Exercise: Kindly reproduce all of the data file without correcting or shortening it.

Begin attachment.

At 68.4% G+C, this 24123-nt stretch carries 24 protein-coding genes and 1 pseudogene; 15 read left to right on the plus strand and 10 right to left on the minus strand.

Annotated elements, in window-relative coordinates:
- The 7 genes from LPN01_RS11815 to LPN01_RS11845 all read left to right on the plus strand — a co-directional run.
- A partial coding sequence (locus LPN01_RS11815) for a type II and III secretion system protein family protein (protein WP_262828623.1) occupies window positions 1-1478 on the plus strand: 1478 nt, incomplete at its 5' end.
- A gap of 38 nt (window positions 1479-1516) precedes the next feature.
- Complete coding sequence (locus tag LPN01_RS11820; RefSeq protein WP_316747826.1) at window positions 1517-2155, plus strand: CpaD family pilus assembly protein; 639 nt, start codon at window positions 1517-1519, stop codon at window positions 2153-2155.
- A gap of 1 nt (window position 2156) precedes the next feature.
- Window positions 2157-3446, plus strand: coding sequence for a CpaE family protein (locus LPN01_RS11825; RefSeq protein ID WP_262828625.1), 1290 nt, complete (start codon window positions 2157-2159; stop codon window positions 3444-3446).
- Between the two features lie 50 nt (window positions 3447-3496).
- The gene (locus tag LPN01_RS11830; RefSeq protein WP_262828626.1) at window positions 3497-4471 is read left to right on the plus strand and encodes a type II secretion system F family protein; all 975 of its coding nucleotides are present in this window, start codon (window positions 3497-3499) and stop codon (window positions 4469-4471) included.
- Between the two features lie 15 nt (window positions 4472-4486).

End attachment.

At 68.4% G+C, this 24123-nt stretch carries 24 protein-coding genes and 1 pseudogene; 15 read left to right on the plus strand and 10 right to left on the minus strand.

Annotated elements, in window-relative coordinates:
- The 7 genes from LPN01_RS11815 to LPN01_RS11845 all read left to right on the plus strand — a co-directional run.
- A partial coding sequence (locus LPN01_RS11815) for a type II and III secretion system protein family protein (protein WP_262828623.1) occupies window positions 1-1478 on the plus strand: 1478 nt, incomplete at its 5' end.
- A gap of 38 nt (window positions 1479-1516) precedes the next feature.
- Complete coding sequence (locus tag LPN01_RS11820; RefSeq protein WP_316747826.1) at window positions 1517-2155, plus strand: CpaD family pilus assembly protein; 639 nt, start codon at window positions 1517-1519, stop codon at window positions 2153-2155.
- A gap of 1 nt (window position 2156) precedes the next feature.
- Window positions 2157-3446, plus strand: coding sequence for a CpaE family protein (locus LPN01_RS11825; RefSeq protein ID WP_262828625.1), 1290 nt, complete (start codon window positions 2157-2159; stop codon window positions 3444-3446).
- Between the two features lie 50 nt (window positions 3447-3496).
- The gene (locus tag LPN01_RS11830; RefSeq protein WP_262828626.1) at window positions 3497-4471 is read left to right on the plus strand and encodes a type II secretion system F family protein; all 975 of its coding nucleotides are present in this window, start codon (window positions 3497-3499) and stop codon (window positions 4469-4471) included.
- Between the two features lie 15 nt (window positions 4472-4486).